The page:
Now, to answer the question many of you are undoubtedly asking: what about the, uh, cough, sexylesbianlove, cough.
Dear reader, the multiple love scenes offered by Mistress Frankenstein are about as sloppy and inexplicable as it's possible for such scenes to be. I understand that they're supposed to play as simulated sex scenes, but more often than not they play like sessions of purposeless, uncomfortable mutual massage. I kid you not, there is a scene in which one girl sits on another girl's chest and bounces up and down while unleashing cries of ecstasy. More frequently, one lady will bang her forehead into another's belly button while both attempt to restrain their laughter. Hilariously, some of the scenes begin as rape sequences, but midway through the cries of protest abruptly stop and everyone seems to be having a good time. The music during these sequences is similarly confusing, as it veers recklessly between banal Kenny G-style grooves and gritty John Carpenter-esque horror. To cap all of this off, the producers of the film seem to have limited themselves to victims of particularly unsuccessful breast implant operations (almost all of whom also feature quite a few prominent surgical stars—a Caesarian section shouldn't prevent anyone from being an adult film star!). Just when you think things can't possibly get any worse, the filmmakers add strobe lights into the mix for the film's climactic, cringe-inducing threesome. It should also be noted that all of the film's love scenes are of a girl-on-girl nature. If you're a guy in this movie, you're stuck with what this movie regards as "comic relief" (though truthfully, the sex scenes are much funnier than the jokes).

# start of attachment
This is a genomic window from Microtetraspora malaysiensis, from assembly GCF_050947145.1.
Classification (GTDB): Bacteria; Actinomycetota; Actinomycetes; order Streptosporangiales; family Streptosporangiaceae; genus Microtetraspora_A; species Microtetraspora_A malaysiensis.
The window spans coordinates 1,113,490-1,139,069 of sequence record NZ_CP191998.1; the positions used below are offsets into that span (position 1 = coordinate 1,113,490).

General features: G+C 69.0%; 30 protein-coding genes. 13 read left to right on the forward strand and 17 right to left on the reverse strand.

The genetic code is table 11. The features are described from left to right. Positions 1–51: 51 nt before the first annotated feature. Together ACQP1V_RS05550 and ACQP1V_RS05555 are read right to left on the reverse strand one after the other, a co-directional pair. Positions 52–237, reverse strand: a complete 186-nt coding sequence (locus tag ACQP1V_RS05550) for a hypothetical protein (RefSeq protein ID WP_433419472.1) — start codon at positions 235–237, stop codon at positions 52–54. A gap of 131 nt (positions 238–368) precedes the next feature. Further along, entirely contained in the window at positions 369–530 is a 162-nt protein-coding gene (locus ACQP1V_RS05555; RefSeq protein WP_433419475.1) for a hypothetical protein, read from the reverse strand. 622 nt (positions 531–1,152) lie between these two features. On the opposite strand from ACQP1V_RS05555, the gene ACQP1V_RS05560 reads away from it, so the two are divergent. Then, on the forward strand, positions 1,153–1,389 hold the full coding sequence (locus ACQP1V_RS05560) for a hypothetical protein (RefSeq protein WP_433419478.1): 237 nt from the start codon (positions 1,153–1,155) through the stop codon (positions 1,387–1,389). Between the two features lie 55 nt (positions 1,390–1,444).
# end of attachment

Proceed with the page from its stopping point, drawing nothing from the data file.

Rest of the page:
The film's one and only entertaining moment comes at the conclusion, as an odd-looking court jester (John Link, Spiderbabe) spews a hilariously horrible freestyle poem at the camera while Frankenstein's monster does an ungainly waltz with The Broadway Girl in the background. Oh, and there's a gorilla playing a very cheap keyboard. It's not much, but you take what you can get with review assignments like this.
The full-frame DVD transfer is beyond horrible. The film looks like it was shot on VHS, and it's hard to make out much detail unless the film is offering close-ups (though in fairness, it offers quite a lot of those, as the cinematographer zooms in for uncomfortable profiles of artificially-enhanced body parts). The audio is similarly bad, as much of the dialogue sounds distorted and the music sounds tinny. Supplements include over fifty minutes of outtakes, some additional footage shot by the film's producer and a trailer.
I suppose Mistress Frankenstein might appeal to some people. Say, 13-year-old-boys who haven't really seen any naked women before and who might appreciate the sophistication of the copious fart jokes the film offers. However, most viewers will undoubtedly concur that this is the rare film which makes the average Cinemax After Dark fare look like The Seventh Seal.
Death by torches and pitchforks.
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Scales of Justice
Studio: Seduction Cinema